LONDON, UK – 29 June 2016 – SecureAuth Corporation, the leader in adaptive access control, today announced survey findings revealing that Britons have an extremely lax attitude towards online security and may not be aware of the risks when using public WiFi. This drives a detrimental risk to online security for businesses, as well as personal online security. Results showed a staggering 71% of participants would choose to improve internet speed over personal online security (29%), whilst 3 in 5 Brits are happy to share personally identifiable information (PII) over public WiFi.
A deeper dive into the demographics of the data reveals:
• A third (34%) of women would choose to improve personal security over internet speed, 70% more than men (20%)
• Millennials are three times more likely to want faster connectivity than better online security (76%)
• Generation X and baby boomer generations are more security-conscious with more than 1 in 2 (54%) opting to improve personal online security rather than internet speed
When it comes to using public WiFi networks, it seems that Brits aren’t all that clued up on the security risks. While the majority of participants felt safer when credentials (such as username or password) are required to access public WiFi networks, a shocking 23% said they feel secure when no details are required to connect. The truth is that no public WiFi network is secure as many people within a certain distance can gain access, and each person has the potential to read data by means such as network sniffing or third-party data gathering for example. In fact, Brits are ready to voluntarily give up information as 69% said they would enter their email address and one fifth (20%) would give up their home address to connect to public WiFi.
Whilst connected, almost half (49%) use public WiFi to shop online and more than 1 in 3 (36%) to do their banking – both of which involve credit or debit card transactions. Research also reveals that 28% of people access work emails whilst connected to public WiFi, serving as a reminder that user behaviour isn’t just a personal security issue but also a very real threat to businesses.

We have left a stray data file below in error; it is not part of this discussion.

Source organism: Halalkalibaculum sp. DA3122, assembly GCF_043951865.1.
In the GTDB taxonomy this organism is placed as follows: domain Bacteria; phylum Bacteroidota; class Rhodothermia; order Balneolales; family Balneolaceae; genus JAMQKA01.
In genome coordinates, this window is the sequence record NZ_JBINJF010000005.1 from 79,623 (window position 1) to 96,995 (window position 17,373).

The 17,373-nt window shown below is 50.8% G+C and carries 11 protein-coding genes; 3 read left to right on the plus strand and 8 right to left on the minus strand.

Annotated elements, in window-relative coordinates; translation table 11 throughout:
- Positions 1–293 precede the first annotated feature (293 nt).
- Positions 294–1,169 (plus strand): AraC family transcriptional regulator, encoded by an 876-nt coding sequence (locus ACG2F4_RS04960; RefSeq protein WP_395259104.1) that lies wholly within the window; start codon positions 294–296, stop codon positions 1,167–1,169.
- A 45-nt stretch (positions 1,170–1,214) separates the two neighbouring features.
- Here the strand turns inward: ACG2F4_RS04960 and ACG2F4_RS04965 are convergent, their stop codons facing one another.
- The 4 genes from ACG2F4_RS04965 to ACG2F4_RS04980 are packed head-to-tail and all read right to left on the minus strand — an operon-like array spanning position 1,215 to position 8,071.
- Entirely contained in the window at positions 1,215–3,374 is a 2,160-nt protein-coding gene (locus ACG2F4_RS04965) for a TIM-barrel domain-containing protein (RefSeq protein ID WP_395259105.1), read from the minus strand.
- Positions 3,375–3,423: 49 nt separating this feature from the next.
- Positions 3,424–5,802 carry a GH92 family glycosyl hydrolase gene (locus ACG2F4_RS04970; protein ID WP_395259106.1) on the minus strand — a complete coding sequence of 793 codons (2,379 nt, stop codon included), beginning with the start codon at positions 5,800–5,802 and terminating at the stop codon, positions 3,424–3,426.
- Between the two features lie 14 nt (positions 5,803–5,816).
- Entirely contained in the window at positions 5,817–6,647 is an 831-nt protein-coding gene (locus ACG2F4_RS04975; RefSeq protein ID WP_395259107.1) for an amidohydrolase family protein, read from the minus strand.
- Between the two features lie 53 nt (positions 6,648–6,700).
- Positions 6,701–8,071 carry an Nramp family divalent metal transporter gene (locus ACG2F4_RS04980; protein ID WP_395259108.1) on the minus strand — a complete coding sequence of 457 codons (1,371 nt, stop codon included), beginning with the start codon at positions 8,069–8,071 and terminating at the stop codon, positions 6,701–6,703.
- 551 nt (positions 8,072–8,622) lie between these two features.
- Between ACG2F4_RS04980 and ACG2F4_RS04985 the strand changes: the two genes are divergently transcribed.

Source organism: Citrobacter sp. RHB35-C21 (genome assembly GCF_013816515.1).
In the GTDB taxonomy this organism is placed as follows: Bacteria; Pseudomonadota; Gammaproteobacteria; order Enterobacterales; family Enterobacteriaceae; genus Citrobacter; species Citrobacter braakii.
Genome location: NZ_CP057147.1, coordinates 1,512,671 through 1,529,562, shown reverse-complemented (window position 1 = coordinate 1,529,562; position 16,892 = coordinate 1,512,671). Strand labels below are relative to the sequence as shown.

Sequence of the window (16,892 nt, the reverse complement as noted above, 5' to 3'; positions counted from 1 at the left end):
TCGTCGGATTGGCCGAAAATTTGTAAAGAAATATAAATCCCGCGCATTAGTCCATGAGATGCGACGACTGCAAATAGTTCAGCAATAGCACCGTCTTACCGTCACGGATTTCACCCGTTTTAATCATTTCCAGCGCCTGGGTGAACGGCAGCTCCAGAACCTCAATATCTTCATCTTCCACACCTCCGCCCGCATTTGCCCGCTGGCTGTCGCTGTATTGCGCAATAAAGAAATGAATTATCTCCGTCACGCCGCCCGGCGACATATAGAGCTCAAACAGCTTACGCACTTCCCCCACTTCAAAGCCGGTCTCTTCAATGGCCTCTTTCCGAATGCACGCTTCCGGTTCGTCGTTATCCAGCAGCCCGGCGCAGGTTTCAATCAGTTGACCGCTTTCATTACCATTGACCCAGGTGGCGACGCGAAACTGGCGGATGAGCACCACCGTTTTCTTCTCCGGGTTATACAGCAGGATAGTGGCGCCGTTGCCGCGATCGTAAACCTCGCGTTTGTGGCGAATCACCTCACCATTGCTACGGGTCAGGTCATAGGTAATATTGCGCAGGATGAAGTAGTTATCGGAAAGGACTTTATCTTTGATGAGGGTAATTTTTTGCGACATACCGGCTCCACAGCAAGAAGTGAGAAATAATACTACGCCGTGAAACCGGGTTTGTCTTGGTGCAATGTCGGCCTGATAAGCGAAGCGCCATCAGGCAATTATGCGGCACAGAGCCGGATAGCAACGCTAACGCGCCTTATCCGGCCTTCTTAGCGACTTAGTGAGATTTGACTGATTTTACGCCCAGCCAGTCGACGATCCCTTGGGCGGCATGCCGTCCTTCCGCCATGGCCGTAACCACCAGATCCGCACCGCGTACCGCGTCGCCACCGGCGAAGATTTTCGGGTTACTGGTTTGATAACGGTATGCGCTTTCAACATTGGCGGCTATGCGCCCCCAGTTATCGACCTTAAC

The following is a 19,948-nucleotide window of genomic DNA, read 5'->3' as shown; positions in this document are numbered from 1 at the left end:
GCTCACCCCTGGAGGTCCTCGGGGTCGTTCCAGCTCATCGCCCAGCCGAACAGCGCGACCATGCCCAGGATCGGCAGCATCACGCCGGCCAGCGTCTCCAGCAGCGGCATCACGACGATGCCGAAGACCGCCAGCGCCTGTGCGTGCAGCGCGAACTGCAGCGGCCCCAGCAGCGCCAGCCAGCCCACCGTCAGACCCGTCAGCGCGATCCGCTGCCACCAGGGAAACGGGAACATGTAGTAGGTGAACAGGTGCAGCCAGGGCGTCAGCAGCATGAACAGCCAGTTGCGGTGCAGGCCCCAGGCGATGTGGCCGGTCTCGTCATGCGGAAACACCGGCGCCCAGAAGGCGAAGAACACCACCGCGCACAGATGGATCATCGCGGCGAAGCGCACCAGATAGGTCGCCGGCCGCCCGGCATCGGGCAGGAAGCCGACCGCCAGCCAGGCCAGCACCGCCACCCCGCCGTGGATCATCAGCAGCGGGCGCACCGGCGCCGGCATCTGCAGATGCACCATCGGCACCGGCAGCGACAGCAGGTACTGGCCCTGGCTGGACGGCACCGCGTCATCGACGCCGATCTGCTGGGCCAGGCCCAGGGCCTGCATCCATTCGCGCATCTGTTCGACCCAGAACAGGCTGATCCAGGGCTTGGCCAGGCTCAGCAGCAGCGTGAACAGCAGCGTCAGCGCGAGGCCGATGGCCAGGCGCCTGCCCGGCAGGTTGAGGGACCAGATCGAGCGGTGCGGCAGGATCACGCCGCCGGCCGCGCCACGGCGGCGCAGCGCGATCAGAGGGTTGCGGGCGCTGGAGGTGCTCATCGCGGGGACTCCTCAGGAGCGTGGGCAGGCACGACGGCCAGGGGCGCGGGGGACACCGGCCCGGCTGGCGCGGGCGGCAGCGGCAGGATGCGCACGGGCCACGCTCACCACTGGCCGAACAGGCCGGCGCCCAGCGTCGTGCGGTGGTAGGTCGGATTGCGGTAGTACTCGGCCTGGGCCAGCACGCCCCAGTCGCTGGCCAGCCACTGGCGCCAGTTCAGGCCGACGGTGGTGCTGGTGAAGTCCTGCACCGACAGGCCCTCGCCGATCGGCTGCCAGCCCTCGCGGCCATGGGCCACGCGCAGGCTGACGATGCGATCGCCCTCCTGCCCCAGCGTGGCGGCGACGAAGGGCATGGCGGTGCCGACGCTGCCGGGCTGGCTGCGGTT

“With one WiFi hotspot for every six people in the UK , there is no shortage of opportunity for bad actors to take advantage. In 2015, there were more than 2,000 confirmed breaches and it’s estimated that 63% of those attacks leveraged stolen credentials. Whilst not all of these attacks took place over public WiFi, clearly it is a window of opportunity for bad actors and there is a need for more consumer education around online security,” commented Craig Lund, SecureAuth CEO.
Sharing isn’t always caring
The survey found that almost 3 in 5 (59%) Brits are still disclosing personally identifiable information (PII) over public WiFi such as:
• Their address (40%)
• Their account passwords (35%)
• Credit/debit card number (27%)
• Passport number (9%)
The inherently open nature of public WiFi means users are at greater risk of data theft. When theft of PII occurs, individuals are often left to manage a myriad of problems. They can include stolen identities, damage to one’s personal financial posture (owing to incidents such as the opening of credit cards in one’s name) and even data being held for ransom.
“Users will always take the path of least resistance and companies can’t rely on individuals to take adequate measures,” continued Craig Lund. “Businesses can make it much harder for criminals to make use of stolen credentials by implementing adaptive access controls to protect their corporate network should login details be compromised in an attack, whether through employee fault or otherwise.”
Outside of the statistics listed above, other telling findings include:
• Respondents over the age of 45 are more likely to choose an increase in personal security (54%) than faster internet speeds (46%)
• Young people are the most likely to share personal information online – 64% of those aged 16-24 have shared PII whilst connected to public WiFi
Craig Lund’s top tips:
• Businesses should implement methods of strong authentication and be performing risk analysis as part of the authentication process
• Don’t disclose personal information such as bank details or an address when connected to public WiFi
• Consider using a virtual private network (VPN)
• Always use a private internet connection where possible
• Minimise risk by avoiding reuse of passwords across multiple online services
• Where possible, make use of two- or multi-factor authentication
SecureAuth is the leader in adaptive access control solutions, empowering organizations to determine identities with confidence. SecureAuth® IdP provides authentication security, Single Sign-On and user self-service tools together in a single platform, allowing strong identity security while minimizing disruptions to the end-user. SecureAuth IdP is currently protecting over five million users worldwide. For the latest insights on adaptive access control, follow the SecureAuth blog, follow @SecureAuth on Twitter and on LinkedIn, or visit www.secureauth.com.
SecureAuth® IdP is a registered trademark of SecureAuth Corporation in the United States and/or other countries.
i Research commissioned by SecureAuth with OnePulse in June 2016. 1,498 UK adults were surveyed.
ii Calculated by data from The ONS and iPass WiFi Growth Map
iii Verizon 2016 Data Breach Investigations Report – http://www.verizonenterprise.com/verizon-insights-lab/dbir/2016/